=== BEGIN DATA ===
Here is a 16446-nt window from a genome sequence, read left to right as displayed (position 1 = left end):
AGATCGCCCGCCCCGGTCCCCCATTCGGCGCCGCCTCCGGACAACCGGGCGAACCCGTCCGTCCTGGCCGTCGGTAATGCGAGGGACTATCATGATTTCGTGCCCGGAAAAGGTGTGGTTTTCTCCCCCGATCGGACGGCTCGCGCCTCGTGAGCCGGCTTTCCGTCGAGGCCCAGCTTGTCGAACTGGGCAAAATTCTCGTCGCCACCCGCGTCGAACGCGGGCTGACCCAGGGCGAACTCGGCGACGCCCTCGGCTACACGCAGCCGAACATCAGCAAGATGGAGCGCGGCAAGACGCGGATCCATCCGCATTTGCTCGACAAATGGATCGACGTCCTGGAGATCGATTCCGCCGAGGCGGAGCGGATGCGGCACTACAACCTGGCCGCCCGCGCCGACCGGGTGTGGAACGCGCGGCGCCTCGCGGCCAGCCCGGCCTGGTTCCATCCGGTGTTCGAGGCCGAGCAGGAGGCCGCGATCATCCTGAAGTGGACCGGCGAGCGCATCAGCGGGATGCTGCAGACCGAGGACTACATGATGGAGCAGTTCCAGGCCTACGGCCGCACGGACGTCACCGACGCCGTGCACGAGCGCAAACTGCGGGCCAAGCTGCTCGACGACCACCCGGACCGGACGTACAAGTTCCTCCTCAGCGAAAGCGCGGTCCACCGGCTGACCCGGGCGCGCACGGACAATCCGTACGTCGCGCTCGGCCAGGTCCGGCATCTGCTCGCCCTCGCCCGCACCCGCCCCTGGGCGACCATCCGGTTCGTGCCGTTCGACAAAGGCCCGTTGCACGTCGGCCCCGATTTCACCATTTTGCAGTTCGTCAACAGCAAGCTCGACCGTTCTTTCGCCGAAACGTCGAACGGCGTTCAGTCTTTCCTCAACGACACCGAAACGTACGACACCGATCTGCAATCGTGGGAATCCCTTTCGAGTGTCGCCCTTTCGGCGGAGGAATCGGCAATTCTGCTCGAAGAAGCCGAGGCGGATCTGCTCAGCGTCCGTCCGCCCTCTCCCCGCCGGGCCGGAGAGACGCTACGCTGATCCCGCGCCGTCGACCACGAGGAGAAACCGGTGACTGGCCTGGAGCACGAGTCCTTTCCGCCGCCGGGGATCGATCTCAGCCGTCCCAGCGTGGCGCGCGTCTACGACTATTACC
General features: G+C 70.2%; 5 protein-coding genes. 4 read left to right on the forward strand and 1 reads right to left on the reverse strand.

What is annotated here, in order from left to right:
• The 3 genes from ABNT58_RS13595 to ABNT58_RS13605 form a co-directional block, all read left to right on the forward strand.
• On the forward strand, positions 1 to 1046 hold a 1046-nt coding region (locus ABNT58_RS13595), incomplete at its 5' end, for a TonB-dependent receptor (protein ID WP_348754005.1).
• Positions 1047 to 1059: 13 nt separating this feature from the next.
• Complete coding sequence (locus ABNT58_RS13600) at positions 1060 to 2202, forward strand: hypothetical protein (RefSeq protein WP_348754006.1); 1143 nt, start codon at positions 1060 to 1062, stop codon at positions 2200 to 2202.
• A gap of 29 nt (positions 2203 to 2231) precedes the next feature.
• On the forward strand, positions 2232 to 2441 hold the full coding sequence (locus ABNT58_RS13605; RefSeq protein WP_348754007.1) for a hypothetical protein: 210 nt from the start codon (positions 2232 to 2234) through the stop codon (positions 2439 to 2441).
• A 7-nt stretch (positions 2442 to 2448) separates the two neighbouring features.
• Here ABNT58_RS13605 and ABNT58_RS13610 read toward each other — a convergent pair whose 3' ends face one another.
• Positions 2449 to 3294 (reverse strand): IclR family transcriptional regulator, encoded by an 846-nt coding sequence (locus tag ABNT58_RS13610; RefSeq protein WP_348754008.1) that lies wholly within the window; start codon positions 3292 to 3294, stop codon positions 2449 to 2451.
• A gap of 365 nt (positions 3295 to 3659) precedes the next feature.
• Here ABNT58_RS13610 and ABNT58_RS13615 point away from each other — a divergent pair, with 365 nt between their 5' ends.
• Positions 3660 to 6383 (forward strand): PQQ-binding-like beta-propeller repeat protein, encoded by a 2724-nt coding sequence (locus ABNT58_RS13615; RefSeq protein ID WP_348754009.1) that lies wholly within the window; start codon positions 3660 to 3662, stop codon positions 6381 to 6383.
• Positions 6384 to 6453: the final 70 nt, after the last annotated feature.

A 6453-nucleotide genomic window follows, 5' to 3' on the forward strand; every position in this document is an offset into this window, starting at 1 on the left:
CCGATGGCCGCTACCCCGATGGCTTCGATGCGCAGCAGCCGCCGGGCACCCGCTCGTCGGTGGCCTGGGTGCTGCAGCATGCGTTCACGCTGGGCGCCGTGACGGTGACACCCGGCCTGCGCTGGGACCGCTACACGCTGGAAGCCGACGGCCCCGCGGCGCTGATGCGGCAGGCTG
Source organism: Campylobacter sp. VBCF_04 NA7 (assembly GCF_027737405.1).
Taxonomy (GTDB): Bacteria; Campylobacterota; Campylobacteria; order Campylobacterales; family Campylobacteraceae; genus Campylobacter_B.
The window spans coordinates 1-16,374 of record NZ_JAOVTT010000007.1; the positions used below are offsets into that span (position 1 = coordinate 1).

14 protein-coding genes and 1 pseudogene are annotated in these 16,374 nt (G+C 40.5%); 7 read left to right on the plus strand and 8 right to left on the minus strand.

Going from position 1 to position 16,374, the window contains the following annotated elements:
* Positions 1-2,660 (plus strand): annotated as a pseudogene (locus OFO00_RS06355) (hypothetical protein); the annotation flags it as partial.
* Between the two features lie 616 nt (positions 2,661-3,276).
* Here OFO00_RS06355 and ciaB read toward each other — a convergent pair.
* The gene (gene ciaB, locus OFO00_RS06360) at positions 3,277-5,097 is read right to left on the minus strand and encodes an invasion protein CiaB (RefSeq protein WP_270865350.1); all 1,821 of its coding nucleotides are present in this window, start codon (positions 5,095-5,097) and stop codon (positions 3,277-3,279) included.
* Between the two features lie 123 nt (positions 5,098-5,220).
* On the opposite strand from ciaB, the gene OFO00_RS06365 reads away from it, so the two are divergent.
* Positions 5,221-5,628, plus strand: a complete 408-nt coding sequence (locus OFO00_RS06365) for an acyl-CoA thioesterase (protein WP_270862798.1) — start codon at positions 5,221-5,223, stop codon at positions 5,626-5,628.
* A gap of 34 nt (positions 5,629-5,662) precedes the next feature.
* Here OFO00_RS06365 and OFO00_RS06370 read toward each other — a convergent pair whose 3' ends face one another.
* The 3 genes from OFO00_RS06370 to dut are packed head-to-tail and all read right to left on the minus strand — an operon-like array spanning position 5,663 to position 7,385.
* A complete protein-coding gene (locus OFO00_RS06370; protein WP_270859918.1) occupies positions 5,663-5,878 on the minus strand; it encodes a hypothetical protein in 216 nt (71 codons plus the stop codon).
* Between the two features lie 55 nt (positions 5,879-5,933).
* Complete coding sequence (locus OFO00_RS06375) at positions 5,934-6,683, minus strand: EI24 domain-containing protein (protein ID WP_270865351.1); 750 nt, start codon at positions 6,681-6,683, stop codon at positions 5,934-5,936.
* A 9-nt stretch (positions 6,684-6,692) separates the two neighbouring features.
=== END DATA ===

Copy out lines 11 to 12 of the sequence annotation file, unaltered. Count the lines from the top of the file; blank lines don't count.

• A 7-nt stretch (positions 2442 to 2448) separates the two neighbouring features.
• Here ABNT58_RS13605 and ABNT58_RS13610 read toward each other — a convergent pair whose 3' ends face one another.